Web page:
CarMax (NYSE: KMX) investors have been waiting for a strong signal that the retailer's growth pace is on the mend. The used-car specialist's sales dropped in early 2018, after all, and only just fought back into modestly positive territory.
In its third-quarter earnings report this week, the company again posted core sales figures that described growth struggles at existing locations, even as CarMax wins more business online and from its expanding store footprint.
Here's a look at how the latest results stacked up against the prior-year period:
Earnings per share
Data source: CarMax's financial filings.
What happened this quarter?
CarMax's sales volumes were weak thanks to the combination of falling customer traffic and the comparison with a prior-year period that was lifted by a post-hurricane sales spike. The company still managed healthy overall sales and profit growth as areas like finance and wholesale automobile sales picked up the slack.
Image source: Getty Images.
Highlights of the quarter include:
- Comparable-store sales fell back into negative territory, dropping 1.2%. Counting the prior quarter's 2% increase, revenue has slipped at existing locations in three of the last four quarters. Customer traffic was again the core challenge, as lower shopper volume overwhelmed a slight increase in CarMax's conversion rate.
- The chain added four stores to its sales base, all in new markets, to bring its trailing-12-month additions to 19. That boost allowed sales to rise 5% despite weaker results from its existing locations.
- Gross profit per used vehicle held steady at roughly $2,100 but CarMax managed lower selling expenses and a healthy increase from its finance arm. Together, these gains helped push operating earnings up to $248 million, or 5.8% of sales, from $225 million, or 5.5% of sales, a year ago.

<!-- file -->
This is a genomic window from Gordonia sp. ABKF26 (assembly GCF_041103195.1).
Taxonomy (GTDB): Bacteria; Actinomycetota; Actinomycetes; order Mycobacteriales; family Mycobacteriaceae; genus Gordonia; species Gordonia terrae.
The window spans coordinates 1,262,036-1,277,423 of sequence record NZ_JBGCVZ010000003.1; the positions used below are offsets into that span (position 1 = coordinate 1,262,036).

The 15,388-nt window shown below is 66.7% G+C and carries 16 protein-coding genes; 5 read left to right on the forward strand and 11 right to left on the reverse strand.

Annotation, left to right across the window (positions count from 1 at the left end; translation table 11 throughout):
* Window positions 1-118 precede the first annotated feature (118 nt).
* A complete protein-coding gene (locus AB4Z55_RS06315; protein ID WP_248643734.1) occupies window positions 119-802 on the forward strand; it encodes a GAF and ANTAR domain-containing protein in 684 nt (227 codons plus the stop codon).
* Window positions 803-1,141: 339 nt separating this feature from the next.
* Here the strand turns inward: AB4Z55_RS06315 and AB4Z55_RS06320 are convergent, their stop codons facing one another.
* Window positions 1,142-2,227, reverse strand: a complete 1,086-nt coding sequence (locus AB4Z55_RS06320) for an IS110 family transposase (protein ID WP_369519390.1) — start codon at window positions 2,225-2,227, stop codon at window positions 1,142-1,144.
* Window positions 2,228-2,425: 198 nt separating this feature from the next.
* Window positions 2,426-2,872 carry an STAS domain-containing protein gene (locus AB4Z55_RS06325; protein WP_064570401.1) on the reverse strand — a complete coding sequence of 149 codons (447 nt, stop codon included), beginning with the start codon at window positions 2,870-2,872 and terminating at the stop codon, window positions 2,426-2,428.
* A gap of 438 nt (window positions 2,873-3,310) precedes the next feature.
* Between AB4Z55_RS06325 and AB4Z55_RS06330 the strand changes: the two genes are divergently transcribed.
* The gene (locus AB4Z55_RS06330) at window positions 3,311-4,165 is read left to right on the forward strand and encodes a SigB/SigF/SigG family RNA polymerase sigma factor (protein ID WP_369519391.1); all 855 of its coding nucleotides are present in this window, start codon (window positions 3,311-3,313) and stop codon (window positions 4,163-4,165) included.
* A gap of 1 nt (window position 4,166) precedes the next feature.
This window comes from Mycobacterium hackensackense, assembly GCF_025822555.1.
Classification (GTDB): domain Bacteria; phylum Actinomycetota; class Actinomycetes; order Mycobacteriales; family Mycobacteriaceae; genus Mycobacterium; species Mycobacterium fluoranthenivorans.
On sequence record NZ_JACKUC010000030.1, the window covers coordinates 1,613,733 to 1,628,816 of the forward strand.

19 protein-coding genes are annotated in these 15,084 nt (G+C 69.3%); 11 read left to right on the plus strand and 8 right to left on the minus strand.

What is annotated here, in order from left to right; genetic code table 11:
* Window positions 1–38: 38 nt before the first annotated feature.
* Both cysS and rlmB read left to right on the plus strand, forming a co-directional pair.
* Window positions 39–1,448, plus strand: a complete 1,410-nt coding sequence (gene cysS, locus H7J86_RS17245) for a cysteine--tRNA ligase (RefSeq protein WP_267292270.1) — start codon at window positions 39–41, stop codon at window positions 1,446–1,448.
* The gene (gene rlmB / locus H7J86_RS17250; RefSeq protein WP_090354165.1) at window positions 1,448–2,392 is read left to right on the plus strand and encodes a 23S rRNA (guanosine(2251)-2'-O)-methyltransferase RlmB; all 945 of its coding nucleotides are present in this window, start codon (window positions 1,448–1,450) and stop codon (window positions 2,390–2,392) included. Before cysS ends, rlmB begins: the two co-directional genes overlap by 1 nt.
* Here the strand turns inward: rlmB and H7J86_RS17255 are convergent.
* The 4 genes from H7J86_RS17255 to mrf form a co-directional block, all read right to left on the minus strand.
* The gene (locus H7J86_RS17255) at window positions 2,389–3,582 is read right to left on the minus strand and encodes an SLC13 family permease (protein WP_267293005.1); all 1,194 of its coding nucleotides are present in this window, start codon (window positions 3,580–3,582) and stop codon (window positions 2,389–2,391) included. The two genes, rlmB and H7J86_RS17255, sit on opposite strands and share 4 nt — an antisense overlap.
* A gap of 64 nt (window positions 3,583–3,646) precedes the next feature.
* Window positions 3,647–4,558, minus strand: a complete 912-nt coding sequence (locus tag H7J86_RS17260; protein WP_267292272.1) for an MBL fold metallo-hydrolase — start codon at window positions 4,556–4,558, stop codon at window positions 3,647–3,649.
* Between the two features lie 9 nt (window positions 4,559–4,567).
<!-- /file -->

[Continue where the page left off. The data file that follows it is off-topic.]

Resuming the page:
What management had to say
Executives chose to highlight CarMax's profit successes in the period. "We are pleased to report solid growth in both pre-tax earnings and earnings per share," CEO Bill Nash said in a press release, "despite having soft comparable store used unit sales this quarter." Management argued that this success was "a testament to the strength of our diversified business model."
Nash and his team said that the step back into negative comps was mainly driven by unusual results from six stores in and around Houston, Texas, that experienced hurricane-fueled sales spikes a year ago. "Excluding these stores from the calculation," they explained, "our comparable-store used unit sales would have grown by 2.3%" rather than declining by 1.2%."
CarMax is still on track to open stores at an annual pace of 15, adding a bit less than 10% to its current store base of 200 locations spread out across 41 states. Executives are hoping to use that deep footprint as a key selling point as the car-buying process moves online. While peers might offer complete e-commerce sales options or full-service in-person shopping, CarMax is uniquely positioned to provide customers with a tailored mix of those two experiences that can match up with each customer's shopping preferences.
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